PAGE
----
Students may experience homesickness to varying degrees, although most probably have at least some of those feelings of longing for home. It is helpful for parents, and students, to understand that a certain amount of homesickness is completely normal. Students are dealing with unfamiliar situations, possible lack of routine and structure, loss of close friends, and readjustments of expectations. Some factors may increase the likelihood that your child may experience some degree of homesickness: no previous experiences away from home, difficulty making transitions to new situations, roommate issues, leaving a boyfriend or girlfriend at home, possible concerns about family members at home, or academic difficulties. One Dutch study, conducted in 2007, suggested that students with more involved parents tend to experience more homesickness; however, they may also have more effective coping strategies.
September 17, 2009 No Comments
This is the second of two posts considering college students who live at home during the college years. Parents of these students face a unique set of issues. In our first post, we looked at some of the reasons that students may choose to live at home, and some of the issues that might arise. In this post, we consider some things that parents can do to help make the experience a rewarding one for everyone involved.
Recognizing that your college student living at home may have reservations about the experience and will face a unique set of issues is an important first step in helping your student make the most of the college experience. Recognizing that your “letting go” process will be more complex with your student living at home will also help you to analyze the experience. However, it is important that parents, and their college students, recognize that there are things that they can do to make this experience go smoothly – and ensure a rewarding four years.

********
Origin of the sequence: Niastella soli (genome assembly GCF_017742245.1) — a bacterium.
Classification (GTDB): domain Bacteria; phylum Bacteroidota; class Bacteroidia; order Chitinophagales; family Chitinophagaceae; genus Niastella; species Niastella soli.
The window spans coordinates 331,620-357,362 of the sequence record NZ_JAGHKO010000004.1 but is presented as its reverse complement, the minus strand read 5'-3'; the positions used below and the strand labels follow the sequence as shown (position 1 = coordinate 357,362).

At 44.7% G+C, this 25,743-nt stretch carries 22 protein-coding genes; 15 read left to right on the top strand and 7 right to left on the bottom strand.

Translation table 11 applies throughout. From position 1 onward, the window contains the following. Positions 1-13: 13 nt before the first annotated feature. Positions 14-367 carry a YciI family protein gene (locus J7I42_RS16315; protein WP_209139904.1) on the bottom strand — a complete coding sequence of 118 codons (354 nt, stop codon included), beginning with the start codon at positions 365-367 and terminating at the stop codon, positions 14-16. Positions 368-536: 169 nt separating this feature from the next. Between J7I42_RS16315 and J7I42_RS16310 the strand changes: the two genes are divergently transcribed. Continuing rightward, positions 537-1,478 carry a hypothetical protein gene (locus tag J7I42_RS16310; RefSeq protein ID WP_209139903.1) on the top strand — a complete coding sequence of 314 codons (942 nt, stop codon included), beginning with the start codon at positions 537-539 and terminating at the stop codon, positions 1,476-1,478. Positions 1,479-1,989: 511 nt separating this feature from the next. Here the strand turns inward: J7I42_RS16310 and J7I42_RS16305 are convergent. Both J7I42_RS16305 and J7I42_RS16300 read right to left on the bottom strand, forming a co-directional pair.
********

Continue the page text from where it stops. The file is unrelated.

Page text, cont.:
September 16, 2009 2 Comments
This is the first of two posts considering college students who live at home during the college years. Parents of these students face a unique set of issues. In this first post, we look at some of the reasons that students may choose to live at home, and some of the issues that might arise. In our next post, we will consider some things that parents can do to help make the experience a rewarding one for everyone involved.
The college years are a time of growing independence for most college students. When students leave home to go away to college, they learn not only what they are being taught by their professors, but they learn many life skills. College students living away from home learn to manage their time, balance priorities, budget their money, hone their life skills, maintain relationships, and conduct the logistical necessities of their lives.